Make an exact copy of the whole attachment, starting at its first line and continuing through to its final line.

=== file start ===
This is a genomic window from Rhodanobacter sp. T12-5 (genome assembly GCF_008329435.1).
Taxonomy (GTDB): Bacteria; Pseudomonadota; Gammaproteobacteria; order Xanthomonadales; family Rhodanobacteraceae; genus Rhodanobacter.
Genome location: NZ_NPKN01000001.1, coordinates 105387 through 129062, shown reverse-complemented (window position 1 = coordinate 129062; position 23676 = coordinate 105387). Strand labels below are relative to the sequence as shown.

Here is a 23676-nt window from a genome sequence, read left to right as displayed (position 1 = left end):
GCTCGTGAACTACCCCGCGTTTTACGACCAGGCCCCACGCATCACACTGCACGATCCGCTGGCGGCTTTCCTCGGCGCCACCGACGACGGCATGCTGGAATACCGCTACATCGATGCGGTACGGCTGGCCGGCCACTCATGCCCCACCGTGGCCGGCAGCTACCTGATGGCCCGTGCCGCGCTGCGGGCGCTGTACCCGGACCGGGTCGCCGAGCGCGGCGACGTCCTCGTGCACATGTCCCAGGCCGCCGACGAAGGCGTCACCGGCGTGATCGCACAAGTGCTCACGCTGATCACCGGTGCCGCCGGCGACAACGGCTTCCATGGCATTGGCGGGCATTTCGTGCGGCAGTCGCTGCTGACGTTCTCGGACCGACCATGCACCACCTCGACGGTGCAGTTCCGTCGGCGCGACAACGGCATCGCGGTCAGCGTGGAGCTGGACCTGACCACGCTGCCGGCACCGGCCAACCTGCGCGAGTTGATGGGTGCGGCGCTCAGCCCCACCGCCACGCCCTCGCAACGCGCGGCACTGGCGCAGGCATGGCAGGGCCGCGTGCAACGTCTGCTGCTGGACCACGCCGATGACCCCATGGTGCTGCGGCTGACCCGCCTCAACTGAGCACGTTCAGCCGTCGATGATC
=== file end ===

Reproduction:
This is a genomic window from Rhodanobacter sp. T12-5 (genome assembly GCF_008329435.1).
Taxonomy (GTDB): Bacteria; Pseudomonadota; Gammaproteobacteria; order Xanthomonadales; family Rhodanobacteraceae; genus Rhodanobacter.
Genome location: NZ_NPKN01000001.1, coordinates 105387 through 129062, shown reverse-complemented (window position 1 = coordinate 129062; position 23676 = coordinate 105387). Strand labels below are relative to the sequence as shown.

Here is a 23676-nt window from a genome sequence, read left to right as displayed (position 1 = left end):
GCTCGTGAACTACCCCGCGTTTTACGACCAGGCCCCACGCATCACACTGCACGATCCGCTGGCGGCTTTCCTCGGCGCCACCGACGACGGCATGCTGGAATACCGCTACATCGATGCGGTACGGCTGGCCGGCCACTCATGCCCCACCGTGGCCGGCAGCTACCTGATGGCCCGTGCCGCGCTGCGGGCGCTGTACCCGGACCGGGTCGCCGAGCGCGGCGACGTCCTCGTGCACATGTCCCAGGCCGCCGACGAAGGCGTCACCGGCGTGATCGCACAAGTGCTCACGCTGATCACCGGTGCCGCCGGCGACAACGGCTTCCATGGCATTGGCGGGCATTTCGTGCGGCAGTCGCTGCTGACGTTCTCGGACCGACCATGCACCACCTCGACGGTGCAGTTCCGTCGGCGCGACAACGGCATCGCGGTCAGCGTGGAGCTGGACCTGACCACGCTGCCGGCACCGGCCAACCTGCGCGAGTTGATGGGTGCGGCGCTCAGCCCCACCGCCACGCCCTCGCAACGCGCGGCACTGGCGCAGGCATGGCAGGGCCGCGTGCAACGTCTGCTGCTGGACCACGCCGATGACCCCATGGTGCTGCGGCTGACCCGCCTCAACTGAGCACGTTCAGCCGTCGATGATC